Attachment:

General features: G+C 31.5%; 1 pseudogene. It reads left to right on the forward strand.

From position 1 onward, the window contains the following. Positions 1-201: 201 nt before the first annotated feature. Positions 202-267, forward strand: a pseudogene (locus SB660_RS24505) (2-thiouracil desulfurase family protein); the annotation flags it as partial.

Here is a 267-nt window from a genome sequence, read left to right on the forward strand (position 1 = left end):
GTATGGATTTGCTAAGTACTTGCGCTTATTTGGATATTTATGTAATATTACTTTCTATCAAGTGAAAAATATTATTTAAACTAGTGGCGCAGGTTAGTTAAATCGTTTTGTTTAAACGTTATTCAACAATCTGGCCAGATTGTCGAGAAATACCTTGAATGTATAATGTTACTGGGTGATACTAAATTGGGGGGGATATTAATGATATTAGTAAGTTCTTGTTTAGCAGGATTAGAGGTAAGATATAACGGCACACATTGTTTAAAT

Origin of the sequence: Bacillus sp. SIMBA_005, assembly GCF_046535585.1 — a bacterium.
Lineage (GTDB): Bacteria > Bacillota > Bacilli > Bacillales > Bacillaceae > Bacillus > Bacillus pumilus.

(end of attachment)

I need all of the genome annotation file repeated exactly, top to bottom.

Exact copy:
General features: G+C 31.5%; 1 pseudogene. It reads left to right on the forward strand.

From position 1 onward, the window contains the following. Positions 1-201: 201 nt before the first annotated feature. Positions 202-267, forward strand: a pseudogene (locus SB660_RS24505) (2-thiouracil desulfurase family protein); the annotation flags it as partial.

Here is a 267-nt window from a genome sequence, read left to right on the forward strand (position 1 = left end):
GTATGGATTTGCTAAGTACTTGCGCTTATTTGGATATTTATGTAATATTACTTTCTATCAAGTGAAAAATATTATTTAAACTAGTGGCGCAGGTTAGTTAAATCGTTTTGTTTAAACGTTATTCAACAATCTGGCCAGATTGTCGAGAAATACCTTGAATGTATAATGTTACTGGGTGATACTAAATTGGGGGGGATATTAATGATATTAGTAAGTTCTTGTTTAGCAGGATTAGAGGTAAGATATAACGGCACACATTGTTTAAAT

Origin of the sequence: Bacillus sp. SIMBA_005, assembly GCF_046535585.1 — a bacterium.
Lineage (GTDB): Bacteria > Bacillota > Bacilli > Bacillales > Bacillaceae > Bacillus > Bacillus pumilus.